Firstly – this is not a ‘ringtone’! It’s a brand identifier for the Wallace company. If you look closely, the three bars form a W logo. The best real-life example I can think of is Intel. Whenever you see an ad for a computer with an Intel chip inside you hear a little 5 note refrain as the logo is displayed. So Peter and the Wolf does not directly relate to K and Joi but to Niander Wallace (Jared Leto) and his tech company.
Once that’s clear, so too is the meaning behind the music. Peter and the Wolf is a ‘symphonic fairytale for children’, telling its story through the clever use of characterised instrumentation. The particular piece used in Bladerunner is ‘Peter’s Theme’. Not the wolf's, the grandfather's or any of the other characters. So Niander Wallace is branding himself as Peter.
Here’s the story when interpreted through the paradigm of Blade Runner 2049: A young boy, Peter (Wallace), is warned by his Grandfather (Eldon Tyrell) not to stray from the fenced garden (Tyrell’s view of how replicant technology should be used) lest he encounter the Wolf (more of a concept than a direct character, the ‘wolf’ represents replicants acting outside their slave-like parameters). Peter (Wallace) ignores this warning, goes exploring (experimenting) and encounters a cat, a duck (replicant) and a bird (human). There’s a whole conversation between the duck and the bird about what makes a bird a bird (or what makes a real human a real human). On a supplementary visit outside the garden, a wolf (the replicant with free will) does indeed appear and eats the duck (the submissive replicant). Peter responds by capturing the wolf with the aid of the bird. Hunters (Bladerunners) who were pursuing the wolf arrive to kill it but Peter instead persuades them to harness the wolf and parade it through the town (showing the dangerous can be tamed without killing).
The story is a parable of humans triumphing over nature (or Wallace triumphing over the replicant technology and harnessing it for his own desired world domination). He takes the known threat and proves it can be used for good (or at least that’s what he believes he is doing by improving the replicants so they can reproduce). There’s also a little thing at the end of the Peter and the Wolf story about how the duck was actually swallowed alive and if you listen closely you can here it fluttering it’s wings in the stomach of the wolf. Not sure I need to explain that one…!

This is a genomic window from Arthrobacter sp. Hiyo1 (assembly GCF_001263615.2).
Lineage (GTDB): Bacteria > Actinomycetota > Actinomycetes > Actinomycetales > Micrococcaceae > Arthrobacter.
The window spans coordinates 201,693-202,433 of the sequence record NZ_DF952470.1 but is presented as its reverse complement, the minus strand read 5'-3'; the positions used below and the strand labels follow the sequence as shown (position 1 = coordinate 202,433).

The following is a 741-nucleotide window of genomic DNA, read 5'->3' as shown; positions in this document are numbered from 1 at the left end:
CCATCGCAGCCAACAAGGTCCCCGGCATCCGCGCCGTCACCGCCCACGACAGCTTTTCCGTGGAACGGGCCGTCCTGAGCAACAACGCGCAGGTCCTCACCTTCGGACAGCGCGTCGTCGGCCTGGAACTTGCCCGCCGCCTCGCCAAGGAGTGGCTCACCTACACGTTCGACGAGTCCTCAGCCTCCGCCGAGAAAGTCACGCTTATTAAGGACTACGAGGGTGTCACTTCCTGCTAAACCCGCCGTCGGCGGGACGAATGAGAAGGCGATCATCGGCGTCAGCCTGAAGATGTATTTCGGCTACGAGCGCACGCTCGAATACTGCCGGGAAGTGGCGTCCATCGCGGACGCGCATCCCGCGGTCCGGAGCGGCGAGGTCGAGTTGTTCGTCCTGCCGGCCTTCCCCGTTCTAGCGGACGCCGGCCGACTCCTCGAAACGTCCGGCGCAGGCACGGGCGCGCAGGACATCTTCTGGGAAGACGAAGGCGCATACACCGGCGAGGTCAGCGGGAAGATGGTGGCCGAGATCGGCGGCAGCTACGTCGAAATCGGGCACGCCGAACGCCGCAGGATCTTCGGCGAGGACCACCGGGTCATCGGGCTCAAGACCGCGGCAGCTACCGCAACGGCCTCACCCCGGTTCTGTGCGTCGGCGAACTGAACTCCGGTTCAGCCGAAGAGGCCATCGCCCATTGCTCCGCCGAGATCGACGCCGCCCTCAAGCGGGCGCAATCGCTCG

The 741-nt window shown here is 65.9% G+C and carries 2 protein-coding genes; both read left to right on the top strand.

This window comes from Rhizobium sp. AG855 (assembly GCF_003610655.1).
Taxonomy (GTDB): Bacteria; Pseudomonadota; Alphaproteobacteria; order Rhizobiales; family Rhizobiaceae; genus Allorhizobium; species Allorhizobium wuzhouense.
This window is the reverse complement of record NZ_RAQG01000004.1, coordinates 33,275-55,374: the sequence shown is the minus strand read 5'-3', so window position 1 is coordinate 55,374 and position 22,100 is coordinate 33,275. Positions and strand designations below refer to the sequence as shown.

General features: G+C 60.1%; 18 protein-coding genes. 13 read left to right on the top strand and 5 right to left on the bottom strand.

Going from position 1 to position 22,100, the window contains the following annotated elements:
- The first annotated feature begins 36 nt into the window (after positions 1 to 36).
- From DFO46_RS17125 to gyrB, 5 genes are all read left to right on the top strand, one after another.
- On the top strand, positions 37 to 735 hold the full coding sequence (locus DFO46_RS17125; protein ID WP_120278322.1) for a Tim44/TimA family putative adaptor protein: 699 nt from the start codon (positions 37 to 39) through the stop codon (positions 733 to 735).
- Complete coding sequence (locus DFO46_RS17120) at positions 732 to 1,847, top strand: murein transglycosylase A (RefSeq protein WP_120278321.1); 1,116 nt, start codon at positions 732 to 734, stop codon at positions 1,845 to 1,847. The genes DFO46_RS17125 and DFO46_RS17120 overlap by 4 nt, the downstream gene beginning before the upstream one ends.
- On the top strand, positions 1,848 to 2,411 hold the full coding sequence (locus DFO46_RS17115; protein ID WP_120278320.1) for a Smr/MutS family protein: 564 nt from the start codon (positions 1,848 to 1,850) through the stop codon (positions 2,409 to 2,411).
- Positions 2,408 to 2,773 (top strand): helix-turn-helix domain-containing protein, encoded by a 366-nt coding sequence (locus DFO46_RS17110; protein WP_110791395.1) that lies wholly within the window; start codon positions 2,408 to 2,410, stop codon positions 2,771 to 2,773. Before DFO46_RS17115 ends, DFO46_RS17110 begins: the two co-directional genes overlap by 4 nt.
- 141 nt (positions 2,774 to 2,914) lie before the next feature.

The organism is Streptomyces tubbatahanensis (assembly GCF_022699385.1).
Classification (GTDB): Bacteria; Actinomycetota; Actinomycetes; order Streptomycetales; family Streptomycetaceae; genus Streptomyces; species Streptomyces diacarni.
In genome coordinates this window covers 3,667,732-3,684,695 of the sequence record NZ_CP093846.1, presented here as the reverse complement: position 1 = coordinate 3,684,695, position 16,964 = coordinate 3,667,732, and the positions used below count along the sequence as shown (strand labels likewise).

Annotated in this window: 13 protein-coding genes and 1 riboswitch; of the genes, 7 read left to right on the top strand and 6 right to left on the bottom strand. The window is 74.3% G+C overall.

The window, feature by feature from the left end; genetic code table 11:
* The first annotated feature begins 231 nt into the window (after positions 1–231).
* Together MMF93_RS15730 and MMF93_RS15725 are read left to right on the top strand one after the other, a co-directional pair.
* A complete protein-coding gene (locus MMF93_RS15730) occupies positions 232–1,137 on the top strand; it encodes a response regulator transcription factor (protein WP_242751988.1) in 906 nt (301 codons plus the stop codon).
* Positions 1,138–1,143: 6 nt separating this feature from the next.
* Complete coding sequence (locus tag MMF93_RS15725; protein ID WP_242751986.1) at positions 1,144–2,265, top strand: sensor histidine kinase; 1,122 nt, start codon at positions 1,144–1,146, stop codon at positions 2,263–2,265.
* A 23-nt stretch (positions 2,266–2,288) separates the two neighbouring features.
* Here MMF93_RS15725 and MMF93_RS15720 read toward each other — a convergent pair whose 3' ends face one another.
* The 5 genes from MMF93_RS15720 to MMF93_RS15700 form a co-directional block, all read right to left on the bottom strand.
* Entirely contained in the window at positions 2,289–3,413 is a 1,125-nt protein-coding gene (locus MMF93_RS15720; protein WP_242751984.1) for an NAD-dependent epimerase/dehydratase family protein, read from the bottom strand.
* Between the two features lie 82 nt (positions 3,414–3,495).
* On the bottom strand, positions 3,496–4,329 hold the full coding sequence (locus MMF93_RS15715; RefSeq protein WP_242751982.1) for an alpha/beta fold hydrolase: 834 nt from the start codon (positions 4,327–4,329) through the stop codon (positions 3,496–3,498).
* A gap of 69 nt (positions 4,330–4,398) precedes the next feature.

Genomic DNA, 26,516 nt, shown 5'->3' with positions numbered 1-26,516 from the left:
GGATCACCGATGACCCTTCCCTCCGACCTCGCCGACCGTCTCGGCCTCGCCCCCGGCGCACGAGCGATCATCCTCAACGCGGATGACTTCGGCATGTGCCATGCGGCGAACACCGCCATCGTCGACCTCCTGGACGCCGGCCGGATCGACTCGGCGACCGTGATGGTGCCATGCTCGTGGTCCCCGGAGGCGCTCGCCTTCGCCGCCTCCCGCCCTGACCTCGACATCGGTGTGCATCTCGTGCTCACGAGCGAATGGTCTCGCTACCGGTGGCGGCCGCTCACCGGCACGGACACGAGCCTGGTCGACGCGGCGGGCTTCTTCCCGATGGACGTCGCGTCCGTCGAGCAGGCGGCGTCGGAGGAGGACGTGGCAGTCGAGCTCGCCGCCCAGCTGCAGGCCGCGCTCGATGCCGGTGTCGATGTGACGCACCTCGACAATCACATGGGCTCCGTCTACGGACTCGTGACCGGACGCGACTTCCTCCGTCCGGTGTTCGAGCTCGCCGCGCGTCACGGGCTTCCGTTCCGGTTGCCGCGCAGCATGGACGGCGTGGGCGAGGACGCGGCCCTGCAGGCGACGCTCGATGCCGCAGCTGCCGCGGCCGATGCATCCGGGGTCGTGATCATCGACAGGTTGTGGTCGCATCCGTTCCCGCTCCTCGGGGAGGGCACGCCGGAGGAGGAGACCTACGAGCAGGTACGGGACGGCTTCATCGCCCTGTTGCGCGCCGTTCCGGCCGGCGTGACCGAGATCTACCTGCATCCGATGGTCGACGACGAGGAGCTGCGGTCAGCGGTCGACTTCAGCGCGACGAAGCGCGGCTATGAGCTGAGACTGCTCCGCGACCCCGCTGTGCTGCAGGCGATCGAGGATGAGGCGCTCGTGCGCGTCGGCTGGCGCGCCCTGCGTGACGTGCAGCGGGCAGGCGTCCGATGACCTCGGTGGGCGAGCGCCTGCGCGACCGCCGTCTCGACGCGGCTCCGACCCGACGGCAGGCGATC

So all that makes it a very clever theatrical device. But add to it these interesting overlays: in the composition, instruments are chosen to represent each character in the story, like replicants replace the roles of humans; it’s a children’s piece, which Wallace likely heard as a child, bringing up memories of the past (and we all know how important memories are in this movie franchise).
And here’s the most compelling reason why I love this whole Peter and the Wolf thing: in 1978, an album was released with David Bowie narrating the story over the symphony. Apparently, Director Denis Villeneuve originally wanted Bowie to play the role of Wallace, but he sadly passed in January of 2016, ahead of the filming which seems to have started later that year. Boom!
When searching for Bowie’s version of Peter and the Wolf online, you can also find a reference to lyrics from the symphony. Here’s a section – interpret it as you will:
How to avoid a damage?
Or how to survive one?
His thoughts burn my fucking mind
Don't lose the hope!
Please don't lose,
I never understood the life!
Do not be like them
I can help you to see the light,
Or perhaps I will try!